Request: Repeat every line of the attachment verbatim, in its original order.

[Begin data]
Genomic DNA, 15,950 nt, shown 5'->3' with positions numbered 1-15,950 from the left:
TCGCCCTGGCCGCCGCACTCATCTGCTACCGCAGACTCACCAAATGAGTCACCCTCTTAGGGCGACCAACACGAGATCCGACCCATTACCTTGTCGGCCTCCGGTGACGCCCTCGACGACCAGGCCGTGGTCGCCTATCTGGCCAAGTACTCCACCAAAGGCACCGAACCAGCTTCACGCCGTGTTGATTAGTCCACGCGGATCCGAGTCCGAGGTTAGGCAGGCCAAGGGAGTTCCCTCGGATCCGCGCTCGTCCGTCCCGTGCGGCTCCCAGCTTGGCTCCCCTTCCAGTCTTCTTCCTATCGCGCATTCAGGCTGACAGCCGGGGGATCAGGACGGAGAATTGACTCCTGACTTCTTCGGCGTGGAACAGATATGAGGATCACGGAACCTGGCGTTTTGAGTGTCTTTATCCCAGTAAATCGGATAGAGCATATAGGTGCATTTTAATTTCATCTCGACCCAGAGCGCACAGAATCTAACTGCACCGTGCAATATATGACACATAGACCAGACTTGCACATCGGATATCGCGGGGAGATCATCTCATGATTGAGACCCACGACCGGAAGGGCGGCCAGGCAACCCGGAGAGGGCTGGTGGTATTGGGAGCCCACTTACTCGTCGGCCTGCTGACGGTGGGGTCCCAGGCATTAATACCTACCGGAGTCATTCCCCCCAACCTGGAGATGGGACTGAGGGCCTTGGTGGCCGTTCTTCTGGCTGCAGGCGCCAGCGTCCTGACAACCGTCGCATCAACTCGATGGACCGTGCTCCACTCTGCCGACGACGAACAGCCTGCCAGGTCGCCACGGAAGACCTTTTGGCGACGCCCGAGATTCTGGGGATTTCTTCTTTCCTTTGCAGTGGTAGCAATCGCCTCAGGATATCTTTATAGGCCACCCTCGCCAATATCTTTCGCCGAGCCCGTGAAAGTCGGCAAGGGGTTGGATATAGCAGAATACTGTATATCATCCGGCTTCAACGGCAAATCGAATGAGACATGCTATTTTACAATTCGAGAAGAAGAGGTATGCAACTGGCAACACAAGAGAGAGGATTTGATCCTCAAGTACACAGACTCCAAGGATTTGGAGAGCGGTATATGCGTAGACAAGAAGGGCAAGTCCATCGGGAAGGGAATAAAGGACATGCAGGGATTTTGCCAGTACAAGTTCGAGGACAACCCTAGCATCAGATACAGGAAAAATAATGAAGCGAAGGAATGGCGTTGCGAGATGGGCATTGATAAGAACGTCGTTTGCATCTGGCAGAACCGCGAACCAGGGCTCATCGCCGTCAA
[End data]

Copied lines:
Genomic DNA, 15,950 nt, shown 5'->3' with positions numbered 1-15,950 from the left:
TCGCCCTGGCCGCCGCACTCATCTGCTACCGCAGACTCACCAAATGAGTCACCCTCTTAGGGCGACCAACACGAGATCCGACCCATTACCTTGTCGGCCTCCGGTGACGCCCTCGACGACCAGGCCGTGGTCGCCTATCTGGCCAAGTACTCCACCAAAGGCACCGAACCAGCTTCACGCCGTGTTGATTAGTCCACGCGGATCCGAGTCCGAGGTTAGGCAGGCCAAGGGAGTTCCCTCGGATCCGCGCTCGTCCGTCCCGTGCGGCTCCCAGCTTGGCTCCCCTTCCAGTCTTCTTCCTATCGCGCATTCAGGCTGACAGCCGGGGGATCAGGACGGAGAATTGACTCCTGACTTCTTCGGCGTGGAACAGATATGAGGATCACGGAACCTGGCGTTTTGAGTGTCTTTATCCCAGTAAATCGGATAGAGCATATAGGTGCATTTTAATTTCATCTCGACCCAGAGCGCACAGAATCTAACTGCACCGTGCAATATATGACACATAGACCAGACTTGCACATCGGATATCGCGGGGAGATCATCTCATGATTGAGACCCACGACCGGAAGGGCGGCCAGGCAACCCGGAGAGGGCTGGTGGTATTGGGAGCCCACTTACTCGTCGGCCTGCTGACGGTGGGGTCCCAGGCATTAATACCTACCGGAGTCATTCCCCCCAACCTGGAGATGGGACTGAGGGCCTTGGTGGCCGTTCTTCTGGCTGCAGGCGCCAGCGTCCTGACAACCGTCGCATCAACTCGATGGACCGTGCTCCACTCTGCCGACGACGAACAGCCTGCCAGGTCGCCACGGAAGACCTTTTGGCGACGCCCGAGATTCTGGGGATTTCTTCTTTCCTTTGCAGTGGTAGCAATCGCCTCAGGATATCTTTATAGGCCACCCTCGCCAATATCTTTCGCCGAGCCCGTGAAAGTCGGCAAGGGGTTGGATATAGCAGAATACTGTATATCATCCGGCTTCAACGGCAAATCGAATGAGACATGCTATTTTACAATTCGAGAAGAAGAGGTATGCAACTGGCAACACAAGAGAGAGGATTTGATCCTCAAGTACACAGACTCCAAGGATTTGGAGAGCGGTATATGCGTAGACAAGAAGGGCAAGTCCATCGGGAAGGGAATAAAGGACATGCAGGGATTTTGCCAGTACAAGTTCGAGGACAACCCTAGCATCAGATACAGGAAAAATAATGAAGCGAAGGAATGGCGTTGCGAGATGGGCATTGATAAGAACGTCGTTTGCATCTGGCAGAACCGCGAACCAGGGCTCATCGCCGTCAA